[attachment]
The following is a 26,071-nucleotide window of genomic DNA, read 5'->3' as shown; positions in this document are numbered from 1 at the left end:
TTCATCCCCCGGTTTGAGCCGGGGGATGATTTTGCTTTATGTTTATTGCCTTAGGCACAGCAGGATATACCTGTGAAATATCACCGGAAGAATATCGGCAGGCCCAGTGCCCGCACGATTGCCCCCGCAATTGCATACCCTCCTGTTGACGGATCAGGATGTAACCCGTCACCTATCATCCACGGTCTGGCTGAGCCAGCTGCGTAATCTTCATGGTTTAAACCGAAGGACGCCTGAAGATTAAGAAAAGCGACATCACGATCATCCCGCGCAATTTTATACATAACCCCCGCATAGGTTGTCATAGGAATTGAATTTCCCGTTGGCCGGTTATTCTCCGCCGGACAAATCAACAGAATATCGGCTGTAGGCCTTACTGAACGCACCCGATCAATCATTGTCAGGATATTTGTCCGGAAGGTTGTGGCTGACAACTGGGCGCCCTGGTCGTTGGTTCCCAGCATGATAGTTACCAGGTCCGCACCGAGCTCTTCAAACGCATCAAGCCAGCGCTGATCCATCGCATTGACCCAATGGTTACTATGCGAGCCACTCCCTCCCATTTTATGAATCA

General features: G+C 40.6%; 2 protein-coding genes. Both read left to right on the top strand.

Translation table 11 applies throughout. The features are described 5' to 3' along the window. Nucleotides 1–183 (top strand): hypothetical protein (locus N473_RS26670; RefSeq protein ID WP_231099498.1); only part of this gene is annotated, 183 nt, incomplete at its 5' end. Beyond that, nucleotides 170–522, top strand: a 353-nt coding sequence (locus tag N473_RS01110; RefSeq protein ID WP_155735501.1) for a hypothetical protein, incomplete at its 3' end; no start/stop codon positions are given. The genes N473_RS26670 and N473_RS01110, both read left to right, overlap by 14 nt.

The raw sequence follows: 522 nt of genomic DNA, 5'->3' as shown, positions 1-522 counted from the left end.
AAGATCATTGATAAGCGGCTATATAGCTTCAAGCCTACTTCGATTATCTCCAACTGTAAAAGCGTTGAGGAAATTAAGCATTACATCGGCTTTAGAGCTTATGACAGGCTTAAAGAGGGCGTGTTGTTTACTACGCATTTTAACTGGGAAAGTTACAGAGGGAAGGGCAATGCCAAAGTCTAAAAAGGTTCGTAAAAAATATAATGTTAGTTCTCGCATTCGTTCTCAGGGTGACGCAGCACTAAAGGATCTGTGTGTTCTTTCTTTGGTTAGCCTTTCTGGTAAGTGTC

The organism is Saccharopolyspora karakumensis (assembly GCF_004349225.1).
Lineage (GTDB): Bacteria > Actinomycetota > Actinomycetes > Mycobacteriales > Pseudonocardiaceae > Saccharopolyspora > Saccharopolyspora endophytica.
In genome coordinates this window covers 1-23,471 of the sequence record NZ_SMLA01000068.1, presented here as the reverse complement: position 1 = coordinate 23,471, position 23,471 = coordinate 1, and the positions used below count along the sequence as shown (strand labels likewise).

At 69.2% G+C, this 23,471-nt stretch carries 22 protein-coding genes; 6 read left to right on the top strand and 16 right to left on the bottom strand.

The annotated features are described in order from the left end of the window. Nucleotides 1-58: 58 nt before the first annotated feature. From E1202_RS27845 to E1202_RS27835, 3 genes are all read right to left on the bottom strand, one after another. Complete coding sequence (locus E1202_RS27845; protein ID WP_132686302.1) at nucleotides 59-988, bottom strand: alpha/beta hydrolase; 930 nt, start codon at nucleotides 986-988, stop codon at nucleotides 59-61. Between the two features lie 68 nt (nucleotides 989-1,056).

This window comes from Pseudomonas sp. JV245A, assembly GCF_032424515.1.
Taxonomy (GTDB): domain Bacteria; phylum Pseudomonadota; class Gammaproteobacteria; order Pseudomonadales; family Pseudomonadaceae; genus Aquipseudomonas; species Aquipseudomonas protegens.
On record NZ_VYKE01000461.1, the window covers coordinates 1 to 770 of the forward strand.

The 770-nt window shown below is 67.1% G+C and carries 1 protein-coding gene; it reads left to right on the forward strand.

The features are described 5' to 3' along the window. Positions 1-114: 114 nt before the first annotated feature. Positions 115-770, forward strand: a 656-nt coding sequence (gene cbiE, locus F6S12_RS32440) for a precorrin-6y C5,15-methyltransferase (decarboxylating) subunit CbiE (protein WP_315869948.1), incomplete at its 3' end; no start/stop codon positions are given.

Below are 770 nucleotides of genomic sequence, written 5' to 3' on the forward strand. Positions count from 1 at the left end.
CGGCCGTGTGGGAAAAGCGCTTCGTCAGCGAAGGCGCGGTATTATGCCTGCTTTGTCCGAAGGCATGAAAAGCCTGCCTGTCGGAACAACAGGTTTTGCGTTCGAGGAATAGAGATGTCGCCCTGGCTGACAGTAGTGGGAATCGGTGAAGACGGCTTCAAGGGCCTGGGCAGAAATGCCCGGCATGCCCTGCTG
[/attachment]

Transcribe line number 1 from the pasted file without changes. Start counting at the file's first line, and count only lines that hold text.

The following is a 26,071-nucleotide window of genomic DNA, read 5'->3' as shown; positions in this document are numbered from 1 at the left end: